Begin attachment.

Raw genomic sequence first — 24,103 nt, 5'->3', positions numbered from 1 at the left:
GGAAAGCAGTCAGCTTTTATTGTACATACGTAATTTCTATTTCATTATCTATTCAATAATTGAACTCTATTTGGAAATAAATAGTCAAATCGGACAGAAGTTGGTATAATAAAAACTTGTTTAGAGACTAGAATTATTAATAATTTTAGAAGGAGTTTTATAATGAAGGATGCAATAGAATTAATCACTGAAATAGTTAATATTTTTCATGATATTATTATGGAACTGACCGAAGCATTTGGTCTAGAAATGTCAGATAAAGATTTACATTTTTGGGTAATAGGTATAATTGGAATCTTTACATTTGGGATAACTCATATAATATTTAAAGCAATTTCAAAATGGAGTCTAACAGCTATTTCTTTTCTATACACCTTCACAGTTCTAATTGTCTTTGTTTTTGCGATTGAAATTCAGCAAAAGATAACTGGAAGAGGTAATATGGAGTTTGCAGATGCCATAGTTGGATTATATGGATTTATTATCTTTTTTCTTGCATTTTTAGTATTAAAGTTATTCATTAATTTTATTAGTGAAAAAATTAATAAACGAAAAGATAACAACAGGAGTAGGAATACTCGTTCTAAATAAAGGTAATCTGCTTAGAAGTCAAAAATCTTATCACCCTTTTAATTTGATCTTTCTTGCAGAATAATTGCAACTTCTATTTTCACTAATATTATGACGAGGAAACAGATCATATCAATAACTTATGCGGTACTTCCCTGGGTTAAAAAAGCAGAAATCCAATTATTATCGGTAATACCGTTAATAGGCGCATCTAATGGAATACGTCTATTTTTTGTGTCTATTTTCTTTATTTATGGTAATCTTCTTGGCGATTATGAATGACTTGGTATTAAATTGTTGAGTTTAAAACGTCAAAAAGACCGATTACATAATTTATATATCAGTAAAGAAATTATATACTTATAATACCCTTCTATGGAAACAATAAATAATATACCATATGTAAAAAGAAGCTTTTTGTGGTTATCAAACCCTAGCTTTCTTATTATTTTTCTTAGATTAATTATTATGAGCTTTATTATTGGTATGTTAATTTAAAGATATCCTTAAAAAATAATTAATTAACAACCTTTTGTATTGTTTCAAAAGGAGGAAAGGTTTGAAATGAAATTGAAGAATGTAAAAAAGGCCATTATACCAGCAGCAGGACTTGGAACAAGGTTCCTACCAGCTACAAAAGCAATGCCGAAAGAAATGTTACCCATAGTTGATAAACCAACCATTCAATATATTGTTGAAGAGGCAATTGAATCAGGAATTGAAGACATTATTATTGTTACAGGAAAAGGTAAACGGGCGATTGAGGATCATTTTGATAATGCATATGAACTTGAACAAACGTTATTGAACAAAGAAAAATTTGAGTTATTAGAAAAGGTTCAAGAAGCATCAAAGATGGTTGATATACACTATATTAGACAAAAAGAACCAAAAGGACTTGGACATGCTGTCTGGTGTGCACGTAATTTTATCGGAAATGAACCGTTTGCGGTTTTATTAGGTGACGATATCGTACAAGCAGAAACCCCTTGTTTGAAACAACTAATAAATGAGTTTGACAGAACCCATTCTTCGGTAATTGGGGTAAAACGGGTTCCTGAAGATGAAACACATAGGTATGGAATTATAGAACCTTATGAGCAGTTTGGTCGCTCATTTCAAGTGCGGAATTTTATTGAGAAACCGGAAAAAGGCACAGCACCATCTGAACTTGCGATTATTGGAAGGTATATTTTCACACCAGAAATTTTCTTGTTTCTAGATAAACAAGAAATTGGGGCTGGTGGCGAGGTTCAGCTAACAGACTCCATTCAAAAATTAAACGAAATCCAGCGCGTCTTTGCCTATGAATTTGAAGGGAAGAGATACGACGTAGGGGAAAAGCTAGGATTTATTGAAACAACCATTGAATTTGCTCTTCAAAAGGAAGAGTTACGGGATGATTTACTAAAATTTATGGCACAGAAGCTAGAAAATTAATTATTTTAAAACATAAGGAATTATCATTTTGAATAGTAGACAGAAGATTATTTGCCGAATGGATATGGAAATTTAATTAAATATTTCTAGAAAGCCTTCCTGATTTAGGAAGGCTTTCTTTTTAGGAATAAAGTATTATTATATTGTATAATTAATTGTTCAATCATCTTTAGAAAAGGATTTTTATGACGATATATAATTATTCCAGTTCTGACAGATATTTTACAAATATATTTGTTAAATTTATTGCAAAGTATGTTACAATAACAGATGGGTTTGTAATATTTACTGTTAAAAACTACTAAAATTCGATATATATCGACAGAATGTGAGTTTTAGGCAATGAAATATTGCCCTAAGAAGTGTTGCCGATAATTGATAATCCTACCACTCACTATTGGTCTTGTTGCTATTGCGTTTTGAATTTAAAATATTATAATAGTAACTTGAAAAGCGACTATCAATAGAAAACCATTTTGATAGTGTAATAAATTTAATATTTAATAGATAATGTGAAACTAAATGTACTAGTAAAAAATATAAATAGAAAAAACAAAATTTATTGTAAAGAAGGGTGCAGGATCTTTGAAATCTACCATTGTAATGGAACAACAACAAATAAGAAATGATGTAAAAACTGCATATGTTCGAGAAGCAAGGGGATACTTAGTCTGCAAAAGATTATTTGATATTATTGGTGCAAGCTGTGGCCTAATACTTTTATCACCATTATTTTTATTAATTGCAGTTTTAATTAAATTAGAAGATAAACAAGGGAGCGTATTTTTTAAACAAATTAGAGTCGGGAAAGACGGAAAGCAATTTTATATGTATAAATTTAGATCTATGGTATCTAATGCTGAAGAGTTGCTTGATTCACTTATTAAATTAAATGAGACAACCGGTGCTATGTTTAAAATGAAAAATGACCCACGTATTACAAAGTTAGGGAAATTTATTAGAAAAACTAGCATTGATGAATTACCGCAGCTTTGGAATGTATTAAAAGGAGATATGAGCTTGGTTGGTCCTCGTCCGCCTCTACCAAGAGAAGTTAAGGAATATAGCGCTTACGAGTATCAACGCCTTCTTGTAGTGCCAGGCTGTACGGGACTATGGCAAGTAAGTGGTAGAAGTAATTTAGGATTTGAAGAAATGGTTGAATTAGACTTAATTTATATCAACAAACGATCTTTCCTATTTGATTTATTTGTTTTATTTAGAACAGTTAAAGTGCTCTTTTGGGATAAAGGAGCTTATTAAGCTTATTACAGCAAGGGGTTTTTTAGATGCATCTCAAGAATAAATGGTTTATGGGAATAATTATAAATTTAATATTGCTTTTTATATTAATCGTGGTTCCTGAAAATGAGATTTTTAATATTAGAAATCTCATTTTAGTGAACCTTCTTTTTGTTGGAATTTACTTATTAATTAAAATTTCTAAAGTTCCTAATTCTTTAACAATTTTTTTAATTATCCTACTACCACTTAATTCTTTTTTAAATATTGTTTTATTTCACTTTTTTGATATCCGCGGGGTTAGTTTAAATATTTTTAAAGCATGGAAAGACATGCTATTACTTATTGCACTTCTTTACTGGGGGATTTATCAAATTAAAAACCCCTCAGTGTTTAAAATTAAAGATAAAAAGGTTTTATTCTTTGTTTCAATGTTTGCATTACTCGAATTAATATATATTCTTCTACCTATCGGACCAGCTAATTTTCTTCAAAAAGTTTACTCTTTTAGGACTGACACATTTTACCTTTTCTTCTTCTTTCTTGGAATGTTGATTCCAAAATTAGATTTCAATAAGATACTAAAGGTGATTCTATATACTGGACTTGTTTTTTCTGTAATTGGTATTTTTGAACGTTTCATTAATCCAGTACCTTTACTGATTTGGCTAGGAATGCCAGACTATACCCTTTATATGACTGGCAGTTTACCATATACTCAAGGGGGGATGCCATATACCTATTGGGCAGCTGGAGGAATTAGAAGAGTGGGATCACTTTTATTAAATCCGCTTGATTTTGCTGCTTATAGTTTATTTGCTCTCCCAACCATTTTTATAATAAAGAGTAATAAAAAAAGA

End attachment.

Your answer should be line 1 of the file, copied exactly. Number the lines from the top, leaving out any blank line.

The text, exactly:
Raw genomic sequence first — 24,103 nt, 5'->3', positions numbered from 1 at the left: